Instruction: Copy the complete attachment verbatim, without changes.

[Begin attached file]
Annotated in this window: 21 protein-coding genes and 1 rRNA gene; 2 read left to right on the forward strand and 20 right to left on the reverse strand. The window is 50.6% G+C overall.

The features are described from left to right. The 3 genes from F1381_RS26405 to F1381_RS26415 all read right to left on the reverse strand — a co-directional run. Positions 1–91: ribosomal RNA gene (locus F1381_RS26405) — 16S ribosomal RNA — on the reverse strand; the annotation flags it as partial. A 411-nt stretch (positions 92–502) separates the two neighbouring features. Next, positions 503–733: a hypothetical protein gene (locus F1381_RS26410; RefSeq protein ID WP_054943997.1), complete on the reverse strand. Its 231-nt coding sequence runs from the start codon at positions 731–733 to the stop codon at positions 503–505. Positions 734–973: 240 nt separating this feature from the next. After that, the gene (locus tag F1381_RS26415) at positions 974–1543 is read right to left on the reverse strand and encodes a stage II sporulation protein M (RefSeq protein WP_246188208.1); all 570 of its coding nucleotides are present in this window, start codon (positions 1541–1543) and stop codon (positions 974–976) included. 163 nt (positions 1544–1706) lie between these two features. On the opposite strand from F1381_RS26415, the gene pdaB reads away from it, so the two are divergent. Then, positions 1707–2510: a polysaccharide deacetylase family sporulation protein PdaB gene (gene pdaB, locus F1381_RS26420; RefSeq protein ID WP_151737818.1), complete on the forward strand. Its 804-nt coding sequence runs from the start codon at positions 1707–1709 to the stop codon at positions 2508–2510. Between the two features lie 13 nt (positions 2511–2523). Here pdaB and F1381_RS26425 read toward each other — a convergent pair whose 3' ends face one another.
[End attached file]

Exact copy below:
Annotated in this window: 21 protein-coding genes and 1 rRNA gene; 2 read left to right on the forward strand and 20 right to left on the reverse strand. The window is 50.6% G+C overall.

The features are described from left to right. The 3 genes from F1381_RS26405 to F1381_RS26415 all read right to left on the reverse strand — a co-directional run. Positions 1–91: ribosomal RNA gene (locus F1381_RS26405) — 16S ribosomal RNA — on the reverse strand; the annotation flags it as partial. A 411-nt stretch (positions 92–502) separates the two neighbouring features. Next, positions 503–733: a hypothetical protein gene (locus F1381_RS26410; RefSeq protein ID WP_054943997.1), complete on the reverse strand. Its 231-nt coding sequence runs from the start codon at positions 731–733 to the stop codon at positions 503–505. Positions 734–973: 240 nt separating this feature from the next. After that, the gene (locus tag F1381_RS26415) at positions 974–1543 is read right to left on the reverse strand and encodes a stage II sporulation protein M (RefSeq protein WP_246188208.1); all 570 of its coding nucleotides are present in this window, start codon (positions 1541–1543) and stop codon (positions 974–976) included. 163 nt (positions 1544–1706) lie between these two features. On the opposite strand from F1381_RS26415, the gene pdaB reads away from it, so the two are divergent. Then, positions 1707–2510: a polysaccharide deacetylase family sporulation protein PdaB gene (gene pdaB, locus F1381_RS26420; RefSeq protein ID WP_151737818.1), complete on the forward strand. Its 804-nt coding sequence runs from the start codon at positions 1707–1709 to the stop codon at positions 2508–2510. Between the two features lie 13 nt (positions 2511–2523). Here pdaB and F1381_RS26425 read toward each other — a convergent pair whose 3' ends face one another.